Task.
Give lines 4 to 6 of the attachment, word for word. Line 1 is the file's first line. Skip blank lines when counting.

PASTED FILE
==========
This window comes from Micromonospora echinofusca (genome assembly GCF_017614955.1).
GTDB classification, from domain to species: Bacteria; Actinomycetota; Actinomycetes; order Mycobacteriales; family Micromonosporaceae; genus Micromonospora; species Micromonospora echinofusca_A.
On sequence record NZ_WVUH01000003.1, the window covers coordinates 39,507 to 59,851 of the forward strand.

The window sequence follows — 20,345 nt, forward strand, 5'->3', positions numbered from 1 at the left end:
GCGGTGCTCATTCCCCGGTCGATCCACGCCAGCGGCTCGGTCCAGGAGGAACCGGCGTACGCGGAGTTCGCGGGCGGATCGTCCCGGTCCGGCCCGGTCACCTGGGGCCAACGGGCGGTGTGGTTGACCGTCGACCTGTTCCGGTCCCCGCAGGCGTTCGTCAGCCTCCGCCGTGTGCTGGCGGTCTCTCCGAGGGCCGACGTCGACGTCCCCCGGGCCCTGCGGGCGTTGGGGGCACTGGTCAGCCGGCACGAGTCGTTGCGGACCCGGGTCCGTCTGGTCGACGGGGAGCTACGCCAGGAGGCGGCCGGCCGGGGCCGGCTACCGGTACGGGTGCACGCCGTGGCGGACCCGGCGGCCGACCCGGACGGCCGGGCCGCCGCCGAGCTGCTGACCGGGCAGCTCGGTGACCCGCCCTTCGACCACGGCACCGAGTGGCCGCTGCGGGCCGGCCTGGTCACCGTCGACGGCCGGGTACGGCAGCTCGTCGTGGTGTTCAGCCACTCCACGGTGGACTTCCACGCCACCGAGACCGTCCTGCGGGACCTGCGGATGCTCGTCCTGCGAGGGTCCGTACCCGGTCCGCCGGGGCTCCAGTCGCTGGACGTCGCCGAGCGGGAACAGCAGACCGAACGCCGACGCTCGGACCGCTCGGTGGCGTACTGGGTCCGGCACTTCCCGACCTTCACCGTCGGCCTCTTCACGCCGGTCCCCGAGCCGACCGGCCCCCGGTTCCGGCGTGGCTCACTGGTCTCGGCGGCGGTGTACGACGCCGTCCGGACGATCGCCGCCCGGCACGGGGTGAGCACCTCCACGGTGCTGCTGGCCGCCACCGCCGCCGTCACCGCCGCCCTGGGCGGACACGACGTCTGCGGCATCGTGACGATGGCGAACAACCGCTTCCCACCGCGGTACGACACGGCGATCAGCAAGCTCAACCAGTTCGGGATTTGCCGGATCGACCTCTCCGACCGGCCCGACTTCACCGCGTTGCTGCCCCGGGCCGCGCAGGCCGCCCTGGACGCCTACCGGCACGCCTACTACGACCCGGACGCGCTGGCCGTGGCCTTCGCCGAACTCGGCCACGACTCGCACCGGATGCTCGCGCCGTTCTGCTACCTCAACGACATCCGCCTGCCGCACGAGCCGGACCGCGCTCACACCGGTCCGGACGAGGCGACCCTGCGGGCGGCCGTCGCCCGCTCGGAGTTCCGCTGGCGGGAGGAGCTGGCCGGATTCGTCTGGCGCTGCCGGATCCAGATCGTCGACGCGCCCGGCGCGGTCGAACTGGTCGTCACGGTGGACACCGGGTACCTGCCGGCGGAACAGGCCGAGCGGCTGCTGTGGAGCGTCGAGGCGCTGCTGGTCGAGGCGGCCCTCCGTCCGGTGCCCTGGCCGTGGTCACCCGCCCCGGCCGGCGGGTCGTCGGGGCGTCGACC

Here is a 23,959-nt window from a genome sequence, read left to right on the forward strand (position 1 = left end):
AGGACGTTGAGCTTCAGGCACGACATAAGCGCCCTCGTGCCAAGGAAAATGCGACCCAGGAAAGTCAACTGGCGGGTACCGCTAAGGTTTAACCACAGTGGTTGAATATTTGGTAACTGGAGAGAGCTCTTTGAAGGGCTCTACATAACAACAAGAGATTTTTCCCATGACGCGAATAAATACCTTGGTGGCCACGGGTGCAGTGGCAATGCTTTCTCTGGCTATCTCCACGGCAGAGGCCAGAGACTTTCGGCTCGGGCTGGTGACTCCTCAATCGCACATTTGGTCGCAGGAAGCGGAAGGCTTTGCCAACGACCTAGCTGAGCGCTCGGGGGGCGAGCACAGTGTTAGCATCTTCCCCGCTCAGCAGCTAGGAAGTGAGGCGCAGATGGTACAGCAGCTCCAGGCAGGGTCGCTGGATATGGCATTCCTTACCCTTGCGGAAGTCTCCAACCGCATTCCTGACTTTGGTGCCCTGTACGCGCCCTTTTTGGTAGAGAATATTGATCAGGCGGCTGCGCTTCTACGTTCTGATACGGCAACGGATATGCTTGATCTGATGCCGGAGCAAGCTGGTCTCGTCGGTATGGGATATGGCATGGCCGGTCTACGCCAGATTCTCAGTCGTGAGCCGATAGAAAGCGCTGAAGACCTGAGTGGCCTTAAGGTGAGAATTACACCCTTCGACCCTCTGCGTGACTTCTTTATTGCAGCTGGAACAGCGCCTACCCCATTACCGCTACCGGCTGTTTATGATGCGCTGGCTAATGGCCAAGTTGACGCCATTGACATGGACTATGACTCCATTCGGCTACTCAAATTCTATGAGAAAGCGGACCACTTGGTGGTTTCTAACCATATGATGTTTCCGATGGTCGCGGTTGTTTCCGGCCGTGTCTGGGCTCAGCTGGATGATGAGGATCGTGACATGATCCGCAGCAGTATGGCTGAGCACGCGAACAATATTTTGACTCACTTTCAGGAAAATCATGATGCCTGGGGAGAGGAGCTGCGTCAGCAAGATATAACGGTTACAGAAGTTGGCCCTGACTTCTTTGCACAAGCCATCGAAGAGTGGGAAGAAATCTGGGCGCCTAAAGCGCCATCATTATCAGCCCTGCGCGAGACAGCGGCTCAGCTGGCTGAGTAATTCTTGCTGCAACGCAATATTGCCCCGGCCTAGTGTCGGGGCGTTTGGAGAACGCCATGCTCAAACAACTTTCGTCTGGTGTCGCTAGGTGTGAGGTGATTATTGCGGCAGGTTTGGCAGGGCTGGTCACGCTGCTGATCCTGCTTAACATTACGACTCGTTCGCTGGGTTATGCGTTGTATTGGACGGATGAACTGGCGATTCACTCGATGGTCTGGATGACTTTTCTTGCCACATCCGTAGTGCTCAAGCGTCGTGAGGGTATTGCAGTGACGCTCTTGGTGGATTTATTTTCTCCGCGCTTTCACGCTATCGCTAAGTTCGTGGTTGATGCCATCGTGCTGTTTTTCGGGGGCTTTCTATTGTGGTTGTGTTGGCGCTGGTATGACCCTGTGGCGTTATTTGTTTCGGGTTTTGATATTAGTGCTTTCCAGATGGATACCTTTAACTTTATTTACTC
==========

The window sequence follows — 20,345 nt, forward strand, 5'->3', positions numbered from 1 at the left end:
GCGGTGCTCATTCCCCGGTCGATCCACGCCAGCGGCTCGGTCCAGGAGGAACCGGCGTACGCGGAGTTCGCGGGCGGATCGTCCCGGTCCGGCCCGGTCACCTGGGGCCAACGGGCGGTGTGGTTGACCGTCGACCTGTTCCGGTCCCCGCAGGCGTTCGTCAGCCTCCGCCGTGTGCTGGCGGTCTCTCCGAGGGCCGACGTCGACGTCCCCCGGGCCCTGCGGGCGTTGGGGGCACTGGTCAGCCGGCACGAGTCGTTGCGGACCCGGGTCCGTCTGGTCGACGGGGAGCTACGCCAGGAGGCGGCCGGCCGGGGCCGGCTACCGGTACGGGTGCACGCCGTGGCGGACCCGGCGGCCGACCCGGACGGCCGGGCCGCCGCCGAGCTGCTGACCGGGCAGCTCGGTGACCCGCCCTTCGACCACGGCACCGAGTGGCCGCTGCGGGCCGGCCTGGTCACCGTCGACGGCCGGGTACGGCAGCTCGTCGTGGTGTTCAGCCACTCCACGGTGGACTTCCACGCCACCGAGACCGTCCTGCGGGACCTGCGGATGCTCGTCCTGCGAGGGTCCGTACCCGGTCCGCCGGGGCTCCAGTCGCTGGACGTCGCCGAGCGGGAACAGCAGACCGAACGCCGACGCTCGGACCGCTCGGTGGCGTACTGGGTCCGGCACTTCCCGACCTTCACCGTCGGCCTCTTCACGCCGGTCCCCGAGCCGACCGGCCCCCGGTTCCGGCGTGGCTCACTGGTCTCGGCGGCGGTGTACGACGCCGTCCGGACGATCGCCGCCCGGCACGGGGTGAGCACCTCCACGGTGCTGCTGGCCGCCACCGCCGCCGTCACCGCCGCCCTGGGCGGACACGACGTCTGCGGCATCGTGACGATGGCGAACAACCGCTTCCCACCGCGGTACGACACGGCGATCAGCAAGCTCAACCAGTTCGGGATTTGCCGGATCGACCTCTCCGACCGGCCCGACTTCACCGCGTTGCTGCCCCGGGCCGCGCAGGCCGCCCTGGACGCCTACCGGCACGCCTACTACGACCCGGACGCGCTGGCCGTGGCCTTCGCCGAACTCGGCCACGACTCGCACCGGATGCTCGCGCCGTTCTGCTACCTCAACGACATCCGCCTGCCGCACGAGCCGGACCGCGCTCACACCGGTCCGGACGAGGCGACCCTGCGGGCGGCCGTCGCCCGCTCGGAGTTCCGCTGGCGGGAGGAGCTGGCCGGATTCGTCTGGCGCTGCCGGATCCAGATCGTCGACGCGCCCGGCGCGGTCGAACTGGTCGTCACGGTGGACACCGGGTACCTGCCGGCGGAACAGGCCGAGCGGCTGCTGTGGAGCGTCGAGGCGCTGCTGGTCGAGGCGGCCCTCCGTCCGGTGCCCTGGCCGTGGTCACCCGCCCCGGCCGGCGGGTCGTCGGGGCGTCGACC

Here is a 23,959-nt window from a genome sequence, read left to right on the forward strand (position 1 = left end):